There is a common presumption, especially in economics, that people are better off when they can satisfy their preferences and desires. Thus, it is concluded that it is possible to measure people's well-being by measuring how well they satisfy their preferences and what they are willing to pay in order to do so. But is this reasonable?

Views: 26

Reply to This

Replies to This Discussion

You raise an interesting question. I don't have any empirical data at my disposal, but I would hazard that there is indeed some connection between the ability to obtain what one wants and one's overall well-being. Clearly, however, there are many exceptions to this rule. The problem--and it's a problem endemic to economics as a discipline--is that what people want is not always rational even to the people themselves. Economists operate on the assumption that people act rationally, or at least according to self-interest, but that premise is demonstrably false in many cases. Witness the raft of working-class Americans who vote Republican. Indeed, many voters who pulled the lever for Bush in 2004 regretted their decision a short while later.
The U.S. is willing to pay double what the rest of the world pays for health care so we've gotta be pretty damn happy with it. Twice as happy!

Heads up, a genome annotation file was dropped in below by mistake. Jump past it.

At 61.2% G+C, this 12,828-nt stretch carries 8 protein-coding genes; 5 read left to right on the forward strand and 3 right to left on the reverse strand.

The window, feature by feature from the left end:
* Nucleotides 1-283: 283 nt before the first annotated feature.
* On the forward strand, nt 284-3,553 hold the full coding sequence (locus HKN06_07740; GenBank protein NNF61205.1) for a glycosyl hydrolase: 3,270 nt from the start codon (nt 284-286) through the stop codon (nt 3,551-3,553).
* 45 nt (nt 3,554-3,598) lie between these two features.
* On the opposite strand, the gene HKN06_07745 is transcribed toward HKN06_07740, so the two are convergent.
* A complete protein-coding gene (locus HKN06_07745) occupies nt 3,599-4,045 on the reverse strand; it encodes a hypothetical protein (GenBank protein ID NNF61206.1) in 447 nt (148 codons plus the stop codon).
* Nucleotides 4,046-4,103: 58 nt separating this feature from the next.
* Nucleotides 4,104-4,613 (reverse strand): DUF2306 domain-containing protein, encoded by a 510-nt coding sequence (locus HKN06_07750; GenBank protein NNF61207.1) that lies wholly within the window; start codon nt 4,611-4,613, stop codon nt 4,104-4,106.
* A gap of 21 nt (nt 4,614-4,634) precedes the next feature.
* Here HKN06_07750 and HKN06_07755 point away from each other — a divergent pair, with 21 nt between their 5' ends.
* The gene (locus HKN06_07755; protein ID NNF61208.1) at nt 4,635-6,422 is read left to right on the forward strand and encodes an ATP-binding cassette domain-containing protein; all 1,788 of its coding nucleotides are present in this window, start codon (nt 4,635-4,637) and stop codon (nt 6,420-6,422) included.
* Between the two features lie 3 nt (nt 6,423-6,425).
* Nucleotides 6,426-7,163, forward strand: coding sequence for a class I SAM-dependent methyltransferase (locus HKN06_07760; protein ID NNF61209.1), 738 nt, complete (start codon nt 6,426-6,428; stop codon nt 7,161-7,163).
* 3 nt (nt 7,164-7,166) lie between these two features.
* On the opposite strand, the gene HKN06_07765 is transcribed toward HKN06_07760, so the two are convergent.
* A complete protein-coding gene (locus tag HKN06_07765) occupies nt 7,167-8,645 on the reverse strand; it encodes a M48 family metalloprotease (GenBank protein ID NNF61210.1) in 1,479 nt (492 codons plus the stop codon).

RSS

Forum

Recommendation

Started by David Boots in Theistic Arguments and Debate Help. Last reply by JadeBlackOlive 17 hours ago. 1 Reply

The Rise of Existence/Cosmos/Creation

Started by Andrew Brown in Small Talk. Last reply by Reg The Fronkey Farmer 2 hours ago. 8 Replies

Raided

Started by JadeBlackOlive in Small Talk. Last reply by Gregg RThomas yesterday. 1 Reply

New Solution for Plastic Waste?

Started by JadeBlackOlive in Small Talk. Last reply by TJ 9 hours ago. 10 Replies

Blog Posts

The First Lie

Posted by Andrew Brown on April 24, 2017 at 12:46pm 11 Comments

13 April

Posted by Noon Alif on April 24, 2017 at 7:08am 0 Comments

© 2017   Created by Rebel.   Powered by

Badges  |  Report an Issue  |  Terms of Service